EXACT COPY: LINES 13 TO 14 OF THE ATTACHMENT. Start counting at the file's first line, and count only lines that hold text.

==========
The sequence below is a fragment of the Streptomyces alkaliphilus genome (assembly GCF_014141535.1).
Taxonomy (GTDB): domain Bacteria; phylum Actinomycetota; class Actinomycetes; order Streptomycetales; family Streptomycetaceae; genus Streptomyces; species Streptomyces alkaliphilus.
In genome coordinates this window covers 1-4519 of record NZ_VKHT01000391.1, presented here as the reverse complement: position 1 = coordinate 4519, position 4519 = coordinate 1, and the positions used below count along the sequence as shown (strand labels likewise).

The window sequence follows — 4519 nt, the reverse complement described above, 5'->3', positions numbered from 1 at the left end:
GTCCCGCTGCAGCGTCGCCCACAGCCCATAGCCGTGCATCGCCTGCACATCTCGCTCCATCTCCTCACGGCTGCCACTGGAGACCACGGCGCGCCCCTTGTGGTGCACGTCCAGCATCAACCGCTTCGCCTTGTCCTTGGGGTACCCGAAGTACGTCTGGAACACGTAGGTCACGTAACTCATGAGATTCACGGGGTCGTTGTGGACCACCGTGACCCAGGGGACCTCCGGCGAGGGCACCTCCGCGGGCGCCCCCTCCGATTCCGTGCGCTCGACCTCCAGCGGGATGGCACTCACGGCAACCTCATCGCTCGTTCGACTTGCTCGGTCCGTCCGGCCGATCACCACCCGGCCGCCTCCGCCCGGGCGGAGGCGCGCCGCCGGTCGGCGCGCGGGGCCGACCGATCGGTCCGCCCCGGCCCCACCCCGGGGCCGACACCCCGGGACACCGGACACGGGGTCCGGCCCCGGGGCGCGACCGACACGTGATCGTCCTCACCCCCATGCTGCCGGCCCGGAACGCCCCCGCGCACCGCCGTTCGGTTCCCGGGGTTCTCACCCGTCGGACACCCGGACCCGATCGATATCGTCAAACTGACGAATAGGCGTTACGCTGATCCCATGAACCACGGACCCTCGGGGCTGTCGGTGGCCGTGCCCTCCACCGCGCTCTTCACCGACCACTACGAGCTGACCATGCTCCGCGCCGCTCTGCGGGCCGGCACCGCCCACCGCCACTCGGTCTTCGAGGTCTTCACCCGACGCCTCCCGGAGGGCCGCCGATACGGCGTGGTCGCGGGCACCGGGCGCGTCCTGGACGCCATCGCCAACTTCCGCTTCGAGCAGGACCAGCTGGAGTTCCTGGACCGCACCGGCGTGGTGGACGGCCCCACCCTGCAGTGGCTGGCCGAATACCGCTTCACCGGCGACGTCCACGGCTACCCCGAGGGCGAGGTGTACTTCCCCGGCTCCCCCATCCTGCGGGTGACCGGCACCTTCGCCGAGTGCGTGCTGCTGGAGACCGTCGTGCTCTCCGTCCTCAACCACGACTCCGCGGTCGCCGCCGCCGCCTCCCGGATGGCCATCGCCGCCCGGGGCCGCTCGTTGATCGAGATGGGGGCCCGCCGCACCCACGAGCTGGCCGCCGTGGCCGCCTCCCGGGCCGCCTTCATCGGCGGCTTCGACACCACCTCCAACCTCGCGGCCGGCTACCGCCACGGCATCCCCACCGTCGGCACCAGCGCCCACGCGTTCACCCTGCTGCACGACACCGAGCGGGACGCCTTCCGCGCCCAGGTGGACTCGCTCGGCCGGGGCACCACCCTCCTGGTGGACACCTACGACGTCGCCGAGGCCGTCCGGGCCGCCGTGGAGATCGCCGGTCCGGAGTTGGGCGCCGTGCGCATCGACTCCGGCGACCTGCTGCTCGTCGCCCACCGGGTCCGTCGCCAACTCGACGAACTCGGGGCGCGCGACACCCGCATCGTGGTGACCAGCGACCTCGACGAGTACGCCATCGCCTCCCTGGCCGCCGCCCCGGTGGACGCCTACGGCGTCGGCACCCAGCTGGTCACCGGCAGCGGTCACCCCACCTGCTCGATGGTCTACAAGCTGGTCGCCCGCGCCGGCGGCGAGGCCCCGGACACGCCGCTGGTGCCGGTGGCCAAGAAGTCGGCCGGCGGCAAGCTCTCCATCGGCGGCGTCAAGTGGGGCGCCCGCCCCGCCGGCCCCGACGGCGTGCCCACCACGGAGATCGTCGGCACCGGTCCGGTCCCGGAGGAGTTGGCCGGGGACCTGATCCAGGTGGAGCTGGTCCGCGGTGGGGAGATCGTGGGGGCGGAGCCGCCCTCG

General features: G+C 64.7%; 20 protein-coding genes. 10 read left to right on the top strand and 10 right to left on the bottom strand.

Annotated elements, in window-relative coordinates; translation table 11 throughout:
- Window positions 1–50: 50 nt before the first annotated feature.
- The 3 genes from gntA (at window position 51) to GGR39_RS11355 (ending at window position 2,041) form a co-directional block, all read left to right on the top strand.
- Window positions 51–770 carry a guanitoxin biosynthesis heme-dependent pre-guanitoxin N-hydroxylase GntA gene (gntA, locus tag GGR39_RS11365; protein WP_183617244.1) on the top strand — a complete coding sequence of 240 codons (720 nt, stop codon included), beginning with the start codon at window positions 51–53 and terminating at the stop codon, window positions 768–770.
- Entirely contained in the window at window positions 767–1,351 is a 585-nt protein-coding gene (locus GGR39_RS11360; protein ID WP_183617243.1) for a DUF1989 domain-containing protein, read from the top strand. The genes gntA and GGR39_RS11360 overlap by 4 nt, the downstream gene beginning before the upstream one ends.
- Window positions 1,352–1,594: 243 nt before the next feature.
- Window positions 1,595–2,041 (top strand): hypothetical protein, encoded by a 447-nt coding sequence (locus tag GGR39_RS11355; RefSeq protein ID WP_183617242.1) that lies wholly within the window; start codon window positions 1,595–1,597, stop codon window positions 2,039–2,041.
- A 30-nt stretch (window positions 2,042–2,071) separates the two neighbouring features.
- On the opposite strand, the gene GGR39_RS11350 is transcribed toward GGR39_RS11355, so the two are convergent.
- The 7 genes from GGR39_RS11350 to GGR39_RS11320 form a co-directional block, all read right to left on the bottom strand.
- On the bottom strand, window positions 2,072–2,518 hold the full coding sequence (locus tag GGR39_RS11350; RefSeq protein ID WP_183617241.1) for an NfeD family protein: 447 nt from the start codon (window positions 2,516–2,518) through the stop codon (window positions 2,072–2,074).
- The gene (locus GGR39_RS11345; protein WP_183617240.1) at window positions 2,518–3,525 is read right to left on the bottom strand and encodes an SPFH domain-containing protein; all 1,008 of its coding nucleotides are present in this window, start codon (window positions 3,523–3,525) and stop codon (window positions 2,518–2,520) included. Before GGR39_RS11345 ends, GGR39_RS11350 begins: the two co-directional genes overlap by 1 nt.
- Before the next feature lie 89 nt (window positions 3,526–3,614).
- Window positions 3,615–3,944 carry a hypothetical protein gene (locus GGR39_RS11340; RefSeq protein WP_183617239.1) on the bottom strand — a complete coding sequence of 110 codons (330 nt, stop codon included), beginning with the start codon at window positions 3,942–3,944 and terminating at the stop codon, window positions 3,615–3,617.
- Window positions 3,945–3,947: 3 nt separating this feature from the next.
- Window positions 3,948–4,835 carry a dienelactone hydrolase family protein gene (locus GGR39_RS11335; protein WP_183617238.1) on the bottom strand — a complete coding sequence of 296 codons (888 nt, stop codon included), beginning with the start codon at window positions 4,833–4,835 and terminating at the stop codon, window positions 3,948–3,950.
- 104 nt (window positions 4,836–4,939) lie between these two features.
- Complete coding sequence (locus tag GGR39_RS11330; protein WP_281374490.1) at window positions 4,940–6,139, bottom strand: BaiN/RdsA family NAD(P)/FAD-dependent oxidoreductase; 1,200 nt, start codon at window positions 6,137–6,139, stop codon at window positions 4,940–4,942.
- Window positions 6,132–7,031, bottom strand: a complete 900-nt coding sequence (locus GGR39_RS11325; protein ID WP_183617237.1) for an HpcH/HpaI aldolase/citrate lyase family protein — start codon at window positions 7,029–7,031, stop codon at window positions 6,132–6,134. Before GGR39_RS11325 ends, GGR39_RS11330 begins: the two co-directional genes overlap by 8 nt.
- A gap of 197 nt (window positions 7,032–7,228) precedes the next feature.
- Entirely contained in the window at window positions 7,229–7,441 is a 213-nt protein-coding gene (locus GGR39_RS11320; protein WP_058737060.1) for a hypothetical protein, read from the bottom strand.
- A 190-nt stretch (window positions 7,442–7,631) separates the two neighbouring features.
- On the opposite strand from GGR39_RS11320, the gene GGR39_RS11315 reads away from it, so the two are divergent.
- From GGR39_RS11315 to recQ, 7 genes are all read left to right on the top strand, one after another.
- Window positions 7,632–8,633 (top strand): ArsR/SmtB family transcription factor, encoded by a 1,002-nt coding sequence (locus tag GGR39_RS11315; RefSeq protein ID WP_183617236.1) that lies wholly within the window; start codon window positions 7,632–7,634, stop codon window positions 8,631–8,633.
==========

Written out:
- Window positions 1,595–2,041 (top strand): hypothetical protein, encoded by a 447-nt coding sequence (locus tag GGR39_RS11355; RefSeq protein ID WP_183617242.1) that lies wholly within the window; start codon window positions 1,595–1,597, stop codon window positions 2,039–2,041.
- A 30-nt stretch (window positions 2,042–2,071) separates the two neighbouring features.